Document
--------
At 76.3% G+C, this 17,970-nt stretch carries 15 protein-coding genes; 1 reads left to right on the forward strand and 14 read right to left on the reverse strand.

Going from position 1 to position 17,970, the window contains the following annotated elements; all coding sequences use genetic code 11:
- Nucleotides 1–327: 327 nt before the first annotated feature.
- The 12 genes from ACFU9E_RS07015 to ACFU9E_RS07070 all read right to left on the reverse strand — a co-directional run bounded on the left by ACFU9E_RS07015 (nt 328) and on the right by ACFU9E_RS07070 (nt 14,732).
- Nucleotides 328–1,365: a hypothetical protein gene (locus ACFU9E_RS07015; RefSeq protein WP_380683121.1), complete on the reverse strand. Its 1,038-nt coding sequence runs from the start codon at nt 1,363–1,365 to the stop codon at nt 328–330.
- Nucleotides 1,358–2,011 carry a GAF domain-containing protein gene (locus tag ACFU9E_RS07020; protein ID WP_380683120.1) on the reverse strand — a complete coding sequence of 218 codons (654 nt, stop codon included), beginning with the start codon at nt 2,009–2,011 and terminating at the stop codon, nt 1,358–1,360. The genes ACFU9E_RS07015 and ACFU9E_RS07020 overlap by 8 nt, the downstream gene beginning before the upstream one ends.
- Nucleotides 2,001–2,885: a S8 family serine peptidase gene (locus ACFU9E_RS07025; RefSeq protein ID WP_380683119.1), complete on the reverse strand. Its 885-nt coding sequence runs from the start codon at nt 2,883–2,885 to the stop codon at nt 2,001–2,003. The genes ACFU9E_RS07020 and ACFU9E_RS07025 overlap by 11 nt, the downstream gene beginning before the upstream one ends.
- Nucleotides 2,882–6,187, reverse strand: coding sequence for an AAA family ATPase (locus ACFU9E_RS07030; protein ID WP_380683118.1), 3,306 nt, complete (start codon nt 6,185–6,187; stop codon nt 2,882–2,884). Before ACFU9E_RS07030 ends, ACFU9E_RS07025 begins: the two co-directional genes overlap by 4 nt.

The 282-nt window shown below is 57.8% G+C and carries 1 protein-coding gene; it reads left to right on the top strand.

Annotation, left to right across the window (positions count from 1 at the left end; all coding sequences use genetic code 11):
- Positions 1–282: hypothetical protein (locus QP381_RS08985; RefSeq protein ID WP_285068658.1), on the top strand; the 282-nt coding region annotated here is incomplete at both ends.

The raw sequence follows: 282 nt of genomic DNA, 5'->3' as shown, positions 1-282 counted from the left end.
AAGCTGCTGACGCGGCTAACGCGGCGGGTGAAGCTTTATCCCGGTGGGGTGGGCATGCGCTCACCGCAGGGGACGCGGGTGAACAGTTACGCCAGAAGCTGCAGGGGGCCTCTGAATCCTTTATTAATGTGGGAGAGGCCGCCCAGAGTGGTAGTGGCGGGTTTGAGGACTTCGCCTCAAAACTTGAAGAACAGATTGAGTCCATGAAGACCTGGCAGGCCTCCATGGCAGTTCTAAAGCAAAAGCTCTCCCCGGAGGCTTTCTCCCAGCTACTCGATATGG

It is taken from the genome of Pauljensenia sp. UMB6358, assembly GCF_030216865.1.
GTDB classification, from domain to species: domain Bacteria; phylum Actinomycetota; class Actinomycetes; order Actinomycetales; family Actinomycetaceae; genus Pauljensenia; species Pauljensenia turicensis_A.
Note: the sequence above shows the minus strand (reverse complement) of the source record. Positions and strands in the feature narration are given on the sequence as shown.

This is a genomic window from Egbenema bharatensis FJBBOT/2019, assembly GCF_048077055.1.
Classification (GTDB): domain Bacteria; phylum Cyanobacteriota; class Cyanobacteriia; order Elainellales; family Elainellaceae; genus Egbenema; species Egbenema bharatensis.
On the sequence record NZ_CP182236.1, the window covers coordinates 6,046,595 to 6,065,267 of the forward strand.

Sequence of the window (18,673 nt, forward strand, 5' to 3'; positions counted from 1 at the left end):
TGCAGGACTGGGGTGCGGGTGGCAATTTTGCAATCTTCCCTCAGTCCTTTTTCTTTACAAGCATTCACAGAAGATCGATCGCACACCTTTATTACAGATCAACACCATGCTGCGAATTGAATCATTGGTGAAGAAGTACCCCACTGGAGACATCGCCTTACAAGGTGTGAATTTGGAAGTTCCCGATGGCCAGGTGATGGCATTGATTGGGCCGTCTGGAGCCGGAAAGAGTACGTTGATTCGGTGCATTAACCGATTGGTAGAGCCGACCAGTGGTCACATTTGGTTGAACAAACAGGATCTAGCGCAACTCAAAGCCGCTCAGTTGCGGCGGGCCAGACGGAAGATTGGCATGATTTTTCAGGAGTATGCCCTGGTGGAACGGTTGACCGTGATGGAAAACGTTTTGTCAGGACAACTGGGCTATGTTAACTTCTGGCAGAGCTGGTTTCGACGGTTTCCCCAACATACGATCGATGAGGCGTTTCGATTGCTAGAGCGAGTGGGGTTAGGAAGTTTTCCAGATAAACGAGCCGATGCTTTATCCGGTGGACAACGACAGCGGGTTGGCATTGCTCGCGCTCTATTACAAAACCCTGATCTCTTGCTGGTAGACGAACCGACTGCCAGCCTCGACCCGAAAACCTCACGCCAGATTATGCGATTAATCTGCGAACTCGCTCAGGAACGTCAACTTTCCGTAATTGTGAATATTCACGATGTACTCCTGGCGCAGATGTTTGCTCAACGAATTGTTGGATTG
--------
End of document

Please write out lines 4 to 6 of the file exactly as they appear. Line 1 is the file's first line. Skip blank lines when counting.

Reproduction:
- The 12 genes from ACFU9E_RS07015 to ACFU9E_RS07070 all read right to left on the reverse strand — a co-directional run bounded on the left by ACFU9E_RS07015 (nt 328) and on the right by ACFU9E_RS07070 (nt 14,732).
- Nucleotides 328–1,365: a hypothetical protein gene (locus ACFU9E_RS07015; RefSeq protein WP_380683121.1), complete on the reverse strand. Its 1,038-nt coding sequence runs from the start codon at nt 1,363–1,365 to the stop codon at nt 328–330.
- Nucleotides 1,358–2,011 carry a GAF domain-containing protein gene (locus tag ACFU9E_RS07020; protein ID WP_380683120.1) on the reverse strand — a complete coding sequence of 218 codons (654 nt, stop codon included), beginning with the start codon at nt 2,009–2,011 and terminating at the stop codon, nt 1,358–1,360. The genes ACFU9E_RS07015 and ACFU9E_RS07020 overlap by 8 nt, the downstream gene beginning before the upstream one ends.